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This chapter is from the book

Pragmatism for More Sophisticated Attackers

Whereas a script kiddie utilizes these Internet searches to troll for canned exploits without understanding their function, a more sophisticated attacker sometimes employs far more complex techniques to gain access. Let's focus on these more in-depth techniques for gaining access and the ideas underlying many of the canned exploits.

Of the five phases of an attack described in this book, Phase 3, the gaining access phase, tends to be very free-form in the hands of a more sophisticated attacker. Although the other phases of an attack (reconnaissance, scanning, maintaining access, and covering tracks) are often quite systematic, the techniques used to gain access depend heavily on the architecture and configuration of the target network, the attacker's own expertise and predilections, and the level of access with which the attacker begins. In this book, we discussed the reconnaissance and scanning phases in a roughly chronological fashion, stepping through each tactic in the order used by a typical attacker. However, given that gaining access is based so heavily on pragmatism, experience, and skill, there is no such clearly defined order for this phase of the attack. Thus, we discuss this phase by describing a variety of techniques used to gain access, without regard to the particular order in which an attacker might apply them. Our discussion of these techniques starts with attacks against operating systems and applications in this chapter, followed, in the next chapter, by a discussion of network-based attacks.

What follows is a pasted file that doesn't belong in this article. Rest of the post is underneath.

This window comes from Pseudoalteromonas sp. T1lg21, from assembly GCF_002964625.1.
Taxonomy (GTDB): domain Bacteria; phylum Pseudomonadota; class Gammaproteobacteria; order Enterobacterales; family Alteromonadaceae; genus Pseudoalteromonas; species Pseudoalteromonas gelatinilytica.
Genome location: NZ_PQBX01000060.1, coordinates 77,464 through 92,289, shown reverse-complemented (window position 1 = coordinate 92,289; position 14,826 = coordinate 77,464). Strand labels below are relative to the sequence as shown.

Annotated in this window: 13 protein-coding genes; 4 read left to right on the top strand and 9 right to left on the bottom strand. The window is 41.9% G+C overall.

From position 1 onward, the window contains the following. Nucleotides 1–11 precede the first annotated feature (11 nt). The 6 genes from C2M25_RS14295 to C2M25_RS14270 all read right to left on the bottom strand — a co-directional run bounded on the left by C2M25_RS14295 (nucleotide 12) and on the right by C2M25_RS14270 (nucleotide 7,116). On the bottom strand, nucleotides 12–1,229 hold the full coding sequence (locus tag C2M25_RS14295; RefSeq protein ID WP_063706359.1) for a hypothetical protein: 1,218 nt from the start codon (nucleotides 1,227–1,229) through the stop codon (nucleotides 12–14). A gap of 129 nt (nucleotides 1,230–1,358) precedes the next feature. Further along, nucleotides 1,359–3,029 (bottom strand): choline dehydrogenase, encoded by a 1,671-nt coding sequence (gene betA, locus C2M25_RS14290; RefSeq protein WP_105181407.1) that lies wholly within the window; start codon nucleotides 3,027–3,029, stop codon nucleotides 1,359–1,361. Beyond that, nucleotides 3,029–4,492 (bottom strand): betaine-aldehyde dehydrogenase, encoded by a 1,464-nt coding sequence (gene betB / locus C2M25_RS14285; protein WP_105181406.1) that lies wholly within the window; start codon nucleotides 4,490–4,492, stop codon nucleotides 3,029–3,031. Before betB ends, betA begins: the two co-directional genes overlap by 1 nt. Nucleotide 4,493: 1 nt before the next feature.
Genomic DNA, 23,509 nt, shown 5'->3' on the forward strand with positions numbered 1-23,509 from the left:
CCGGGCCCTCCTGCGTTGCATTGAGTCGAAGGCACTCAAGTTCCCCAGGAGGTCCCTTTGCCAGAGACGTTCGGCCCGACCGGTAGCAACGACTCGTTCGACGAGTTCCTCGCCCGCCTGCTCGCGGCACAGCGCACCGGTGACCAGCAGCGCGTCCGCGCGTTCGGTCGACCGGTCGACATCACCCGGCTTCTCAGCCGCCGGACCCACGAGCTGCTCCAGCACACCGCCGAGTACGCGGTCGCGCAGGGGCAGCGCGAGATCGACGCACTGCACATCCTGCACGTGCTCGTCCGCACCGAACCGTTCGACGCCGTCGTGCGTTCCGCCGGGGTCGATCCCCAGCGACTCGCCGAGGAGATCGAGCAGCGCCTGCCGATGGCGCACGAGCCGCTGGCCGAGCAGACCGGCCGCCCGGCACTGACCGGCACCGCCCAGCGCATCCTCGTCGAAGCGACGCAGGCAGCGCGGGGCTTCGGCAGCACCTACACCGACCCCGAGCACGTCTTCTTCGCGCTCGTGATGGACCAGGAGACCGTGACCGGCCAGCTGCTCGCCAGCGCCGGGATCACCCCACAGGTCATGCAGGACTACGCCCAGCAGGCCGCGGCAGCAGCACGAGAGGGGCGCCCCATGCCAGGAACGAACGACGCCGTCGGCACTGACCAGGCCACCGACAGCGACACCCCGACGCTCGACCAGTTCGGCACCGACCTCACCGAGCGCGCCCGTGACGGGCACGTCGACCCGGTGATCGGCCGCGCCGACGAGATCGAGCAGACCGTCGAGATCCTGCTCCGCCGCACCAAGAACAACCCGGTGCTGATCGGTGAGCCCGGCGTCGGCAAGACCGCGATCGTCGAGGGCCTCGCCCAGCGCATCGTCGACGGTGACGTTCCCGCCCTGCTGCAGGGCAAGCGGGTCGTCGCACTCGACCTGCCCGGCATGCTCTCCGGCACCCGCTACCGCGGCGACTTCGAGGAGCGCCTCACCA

There are several popular operating systems and hundreds of thousands of different applications, and history has shown that each operating system and most applications are teeming with vulnerabilities. A large number of these vulnerabilities, however, can be attacked using variations on popular and recurring themes. In the remainder of this chapter, we discuss some of the most widely used and damaging application and operating system attacks, namely buffer overflow exploits, password attacks, Web application manipulation, and browser flaw exploits.

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